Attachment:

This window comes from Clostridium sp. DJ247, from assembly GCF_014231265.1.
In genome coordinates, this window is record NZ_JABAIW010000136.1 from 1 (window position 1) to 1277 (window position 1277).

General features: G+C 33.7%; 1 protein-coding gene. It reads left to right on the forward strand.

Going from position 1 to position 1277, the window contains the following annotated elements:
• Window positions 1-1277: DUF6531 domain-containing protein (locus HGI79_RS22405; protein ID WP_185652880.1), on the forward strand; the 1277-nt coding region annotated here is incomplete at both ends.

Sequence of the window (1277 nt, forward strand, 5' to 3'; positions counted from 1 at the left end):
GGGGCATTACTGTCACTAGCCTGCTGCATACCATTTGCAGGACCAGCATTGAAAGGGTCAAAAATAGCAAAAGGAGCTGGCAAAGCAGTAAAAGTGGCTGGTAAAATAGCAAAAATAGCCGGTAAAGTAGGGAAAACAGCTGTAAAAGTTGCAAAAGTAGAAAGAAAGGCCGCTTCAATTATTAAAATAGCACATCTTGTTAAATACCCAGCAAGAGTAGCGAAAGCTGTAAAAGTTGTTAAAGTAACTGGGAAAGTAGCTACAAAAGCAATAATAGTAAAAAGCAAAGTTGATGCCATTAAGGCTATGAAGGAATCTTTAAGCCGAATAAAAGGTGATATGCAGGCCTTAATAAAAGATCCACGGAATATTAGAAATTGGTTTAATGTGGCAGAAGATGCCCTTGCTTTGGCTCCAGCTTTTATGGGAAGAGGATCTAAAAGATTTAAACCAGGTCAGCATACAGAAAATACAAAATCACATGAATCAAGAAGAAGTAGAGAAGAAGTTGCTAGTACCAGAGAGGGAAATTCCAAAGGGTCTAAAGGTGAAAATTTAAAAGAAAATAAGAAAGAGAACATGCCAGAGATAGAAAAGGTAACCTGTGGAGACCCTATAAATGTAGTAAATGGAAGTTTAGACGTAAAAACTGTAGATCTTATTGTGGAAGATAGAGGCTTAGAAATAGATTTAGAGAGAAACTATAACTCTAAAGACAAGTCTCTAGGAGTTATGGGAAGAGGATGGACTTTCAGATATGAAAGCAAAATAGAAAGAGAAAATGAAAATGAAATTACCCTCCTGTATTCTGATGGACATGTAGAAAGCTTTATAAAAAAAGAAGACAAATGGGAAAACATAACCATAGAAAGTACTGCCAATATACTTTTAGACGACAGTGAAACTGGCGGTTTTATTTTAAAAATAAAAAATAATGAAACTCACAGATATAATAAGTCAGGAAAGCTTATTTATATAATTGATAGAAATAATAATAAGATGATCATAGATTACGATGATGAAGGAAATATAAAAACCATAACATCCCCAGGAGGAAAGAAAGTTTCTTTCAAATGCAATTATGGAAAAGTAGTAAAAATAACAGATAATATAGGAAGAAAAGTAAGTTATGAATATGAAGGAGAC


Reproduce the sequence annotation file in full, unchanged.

This window comes from Clostridium sp. DJ247, from assembly GCF_014231265.1.
In genome coordinates, this window is record NZ_JABAIW010000136.1 from 1 (window position 1) to 1277 (window position 1277).

General features: G+C 33.7%; 1 protein-coding gene. It reads left to right on the forward strand.

Going from position 1 to position 1277, the window contains the following annotated elements:
• Window positions 1-1277: DUF6531 domain-containing protein (locus HGI79_RS22405; protein ID WP_185652880.1), on the forward strand; the 1277-nt coding region annotated here is incomplete at both ends.

Sequence of the window (1277 nt, forward strand, 5' to 3'; positions counted from 1 at the left end):
GGGGCATTACTGTCACTAGCCTGCTGCATACCATTTGCAGGACCAGCATTGAAAGGGTCAAAAATAGCAAAAGGAGCTGGCAAAGCAGTAAAAGTGGCTGGTAAAATAGCAAAAATAGCCGGTAAAGTAGGGAAAACAGCTGTAAAAGTTGCAAAAGTAGAAAGAAAGGCCGCTTCAATTATTAAAATAGCACATCTTGTTAAATACCCAGCAAGAGTAGCGAAAGCTGTAAAAGTTGTTAAAGTAACTGGGAAAGTAGCTACAAAAGCAATAATAGTAAAAAGCAAAGTTGATGCCATTAAGGCTATGAAGGAATCTTTAAGCCGAATAAAAGGTGATATGCAGGCCTTAATAAAAGATCCACGGAATATTAGAAATTGGTTTAATGTGGCAGAAGATGCCCTTGCTTTGGCTCCAGCTTTTATGGGAAGAGGATCTAAAAGATTTAAACCAGGTCAGCATACAGAAAATACAAAATCACATGAATCAAGAAGAAGTAGAGAAGAAGTTGCTAGTACCAGAGAGGGAAATTCCAAAGGGTCTAAAGGTGAAAATTTAAAAGAAAATAAGAAAGAGAACATGCCAGAGATAGAAAAGGTAACCTGTGGAGACCCTATAAATGTAGTAAATGGAAGTTTAGACGTAAAAACTGTAGATCTTATTGTGGAAGATAGAGGCTTAGAAATAGATTTAGAGAGAAACTATAACTCTAAAGACAAGTCTCTAGGAGTTATGGGAAGAGGATGGACTTTCAGATATGAAAGCAAAATAGAAAGAGAAAATGAAAATGAAATTACCCTCCTGTATTCTGATGGACATGTAGAAAGCTTTATAAAAAAAGAAGACAAATGGGAAAACATAACCATAGAAAGTACTGCCAATATACTTTTAGACGACAGTGAAACTGGCGGTTTTATTTTAAAAATAAAAAATAATGAAACTCACAGATATAATAAGTCAGGAAAGCTTATTTATATAATTGATAGAAATAATAATAAGATGATCATAGATTACGATGATGAAGGAAATATAAAAACCATAACATCCCCAGGAGGAAAGAAAGTTTCTTTCAAATGCAATTATGGAAAAGTAGTAAAAATAACAGATAATATAGGAAGAAAAGTAAGTTATGAATATGAAGGAGAC